With the rise of active shooter incidents in the United States, students and faculty members are highly encouraged to be aware of the policies to follow in order to promote safety precautions in case of an active shooter incident were to take place. (Photo Illustration by Cassandra Nguyen | The Collegian)

With the rise of active shooter incidents in the United States, students and faculty members are highly encouraged to be aware of the policies to follow in order to promote safety precautions in case of an active shooter incident were to take place. (Photo Illustration by Cassandra Nguyen | The Collegian)

Going through doorways is very dangerous, especially if the room or area on the other side could contain a criminal or terrorist. If you must go through a doorway, try to determine if there are any threats on the other side before you enter. Use your senses of smell and hearing, in addition to sight; take a quick look into to room at a low level before entering. If you have to open a door, do so quickly, quietly and then back away from the door and listen. You want to back away from the door because if there is a terrorist in the room they will be shooting at the now opened door or moving if startled. Also consider if the wall around the door could stop a bullet; the criminal or terrorist could shoot through the wall and hit you, especially if they are armed with hunting or assault rifles. When you go through a doorway, again keep low and move fast, check the corners, when though the door move away from it and get behind cover.

You must keep a cool head as you might not be the only person evacuating the building. When you are clear of the building, get out of the area and summon support and law enforcement, ASAP.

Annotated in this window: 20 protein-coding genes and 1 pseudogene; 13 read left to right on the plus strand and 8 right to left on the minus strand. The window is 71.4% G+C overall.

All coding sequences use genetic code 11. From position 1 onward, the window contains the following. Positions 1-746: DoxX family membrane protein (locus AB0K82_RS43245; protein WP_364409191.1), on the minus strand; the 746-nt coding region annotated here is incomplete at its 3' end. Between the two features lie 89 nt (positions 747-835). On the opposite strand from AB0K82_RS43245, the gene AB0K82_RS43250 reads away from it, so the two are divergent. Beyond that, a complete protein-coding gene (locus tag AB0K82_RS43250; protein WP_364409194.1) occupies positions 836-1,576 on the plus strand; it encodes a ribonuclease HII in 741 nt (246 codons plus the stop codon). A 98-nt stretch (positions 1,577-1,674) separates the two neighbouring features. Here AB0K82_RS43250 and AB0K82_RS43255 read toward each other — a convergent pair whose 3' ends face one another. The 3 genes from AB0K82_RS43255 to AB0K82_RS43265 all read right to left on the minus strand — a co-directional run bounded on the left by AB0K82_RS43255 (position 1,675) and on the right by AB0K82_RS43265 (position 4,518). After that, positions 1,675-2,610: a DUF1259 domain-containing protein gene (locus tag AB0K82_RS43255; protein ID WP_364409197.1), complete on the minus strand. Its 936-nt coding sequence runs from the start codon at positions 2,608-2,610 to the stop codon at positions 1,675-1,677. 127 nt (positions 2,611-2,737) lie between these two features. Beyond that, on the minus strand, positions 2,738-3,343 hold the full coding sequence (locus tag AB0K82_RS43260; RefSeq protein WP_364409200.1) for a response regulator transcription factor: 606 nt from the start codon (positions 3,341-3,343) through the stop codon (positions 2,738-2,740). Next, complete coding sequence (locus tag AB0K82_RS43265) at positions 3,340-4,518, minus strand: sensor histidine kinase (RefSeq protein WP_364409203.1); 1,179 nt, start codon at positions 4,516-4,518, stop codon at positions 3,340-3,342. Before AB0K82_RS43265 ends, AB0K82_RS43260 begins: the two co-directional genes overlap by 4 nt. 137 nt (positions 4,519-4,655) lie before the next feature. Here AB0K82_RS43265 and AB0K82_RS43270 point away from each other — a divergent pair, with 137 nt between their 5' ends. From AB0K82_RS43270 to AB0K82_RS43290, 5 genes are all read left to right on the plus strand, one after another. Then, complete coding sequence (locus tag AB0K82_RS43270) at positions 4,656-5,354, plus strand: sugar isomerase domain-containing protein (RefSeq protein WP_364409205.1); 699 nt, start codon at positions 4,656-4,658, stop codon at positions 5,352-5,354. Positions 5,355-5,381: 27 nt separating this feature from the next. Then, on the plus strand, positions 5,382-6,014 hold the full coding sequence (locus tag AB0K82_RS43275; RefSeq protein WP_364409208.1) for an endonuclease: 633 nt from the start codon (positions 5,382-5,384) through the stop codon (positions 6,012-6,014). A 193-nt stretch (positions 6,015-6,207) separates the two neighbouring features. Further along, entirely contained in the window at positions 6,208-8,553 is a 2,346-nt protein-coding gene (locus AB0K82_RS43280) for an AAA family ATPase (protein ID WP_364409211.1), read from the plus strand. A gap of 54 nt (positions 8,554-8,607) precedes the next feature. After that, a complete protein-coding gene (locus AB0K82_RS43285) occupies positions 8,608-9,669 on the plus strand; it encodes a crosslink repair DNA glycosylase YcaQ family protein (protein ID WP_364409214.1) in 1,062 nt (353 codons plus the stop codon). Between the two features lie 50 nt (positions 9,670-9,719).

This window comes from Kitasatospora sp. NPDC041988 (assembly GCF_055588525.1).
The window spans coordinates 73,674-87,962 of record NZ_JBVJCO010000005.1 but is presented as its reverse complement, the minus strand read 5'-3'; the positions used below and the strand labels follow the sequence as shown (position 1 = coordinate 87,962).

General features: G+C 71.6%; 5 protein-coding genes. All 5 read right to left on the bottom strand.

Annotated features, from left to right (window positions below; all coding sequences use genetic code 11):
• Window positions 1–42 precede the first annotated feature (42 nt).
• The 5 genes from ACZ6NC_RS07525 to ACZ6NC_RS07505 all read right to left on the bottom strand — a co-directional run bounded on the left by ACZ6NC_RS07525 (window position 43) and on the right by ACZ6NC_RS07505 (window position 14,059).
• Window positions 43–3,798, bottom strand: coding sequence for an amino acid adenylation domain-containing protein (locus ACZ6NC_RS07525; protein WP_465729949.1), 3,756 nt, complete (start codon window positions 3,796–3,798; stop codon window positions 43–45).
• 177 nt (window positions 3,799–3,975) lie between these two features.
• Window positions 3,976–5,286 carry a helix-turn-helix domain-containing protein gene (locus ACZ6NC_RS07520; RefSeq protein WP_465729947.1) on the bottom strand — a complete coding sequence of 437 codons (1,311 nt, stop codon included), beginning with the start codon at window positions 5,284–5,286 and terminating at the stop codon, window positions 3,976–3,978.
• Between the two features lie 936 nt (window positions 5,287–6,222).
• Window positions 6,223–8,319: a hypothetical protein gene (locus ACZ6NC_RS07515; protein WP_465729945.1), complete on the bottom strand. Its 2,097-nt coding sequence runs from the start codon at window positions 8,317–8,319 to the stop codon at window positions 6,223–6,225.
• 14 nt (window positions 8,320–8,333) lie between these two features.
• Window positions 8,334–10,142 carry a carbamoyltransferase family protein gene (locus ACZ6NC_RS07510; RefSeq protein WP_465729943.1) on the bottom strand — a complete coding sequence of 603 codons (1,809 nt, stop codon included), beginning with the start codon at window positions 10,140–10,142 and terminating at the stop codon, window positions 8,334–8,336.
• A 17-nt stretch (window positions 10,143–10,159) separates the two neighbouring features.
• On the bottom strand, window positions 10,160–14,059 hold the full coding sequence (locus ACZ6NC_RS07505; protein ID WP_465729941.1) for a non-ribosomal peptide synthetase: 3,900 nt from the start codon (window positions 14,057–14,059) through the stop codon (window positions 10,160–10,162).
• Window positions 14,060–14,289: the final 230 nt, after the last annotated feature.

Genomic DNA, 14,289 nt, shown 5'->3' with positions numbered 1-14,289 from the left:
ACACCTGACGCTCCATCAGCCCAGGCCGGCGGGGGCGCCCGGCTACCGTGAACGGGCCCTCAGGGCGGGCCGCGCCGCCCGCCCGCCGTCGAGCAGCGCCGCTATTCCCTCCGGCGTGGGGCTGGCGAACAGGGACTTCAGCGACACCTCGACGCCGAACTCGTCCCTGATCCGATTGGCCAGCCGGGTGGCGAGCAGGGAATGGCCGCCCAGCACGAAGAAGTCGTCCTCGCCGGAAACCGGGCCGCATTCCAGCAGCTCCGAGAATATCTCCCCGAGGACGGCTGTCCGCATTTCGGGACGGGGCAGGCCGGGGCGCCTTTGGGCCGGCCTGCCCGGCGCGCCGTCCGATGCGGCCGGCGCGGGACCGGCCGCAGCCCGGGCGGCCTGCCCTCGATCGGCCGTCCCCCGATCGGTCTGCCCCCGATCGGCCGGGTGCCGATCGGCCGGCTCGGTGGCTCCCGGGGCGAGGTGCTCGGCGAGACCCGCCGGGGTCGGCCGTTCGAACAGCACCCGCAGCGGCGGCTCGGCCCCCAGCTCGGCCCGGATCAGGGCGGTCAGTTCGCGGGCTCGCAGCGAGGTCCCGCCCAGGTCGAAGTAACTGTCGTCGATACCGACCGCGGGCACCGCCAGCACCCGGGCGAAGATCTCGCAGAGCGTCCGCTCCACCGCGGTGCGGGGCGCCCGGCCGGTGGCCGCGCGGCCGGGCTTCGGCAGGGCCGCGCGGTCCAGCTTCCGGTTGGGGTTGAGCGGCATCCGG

• Never use obvious escape routes.
  • Use your senses of smell and hearing not just sight!
  • Move quietly, cautiously and quickly.
  • Corridors are areas of extreme danger- avoid whenever possible.
  • If you need to use a corridor, NEVER walk down the center stay a couple of feet off the wall.
  • If you must walk past an open door keep low and move fast.
  • Always check around corners before you go around them and expose yourself.
  • Continuously check behind you.
  • If you must stop do not stand up, stay in a kneeling position.
  • Avoid offering a silhouette for your opposition to shoot at.
  • Lights behind you should be extinguished.
  • Always keep a space between you and others; one bullet can go through several people.

After a Shooting Incident

You should do all that you can to avoid getting involved in any hostile situations, even indirectly. If you are somewhere where a hostile situation is developing, leave the area quickly and not by an obvious route. You do not want to be in the wrong place at the wrong time and to catch a stray bullet. So, if you see a hostile incident developing and it has nothing to with you, mind your own business and leave the area, ASAP! If you are unfortunate enough to get involved in a shooting incident, when you believe the incident is over, you should reload your weapon if you have one, prepare to deal with any other threats, give first aid to anyone with you who is injured and evacuate to a safe location. You should also call for support and police etc. as soon as is safely possible.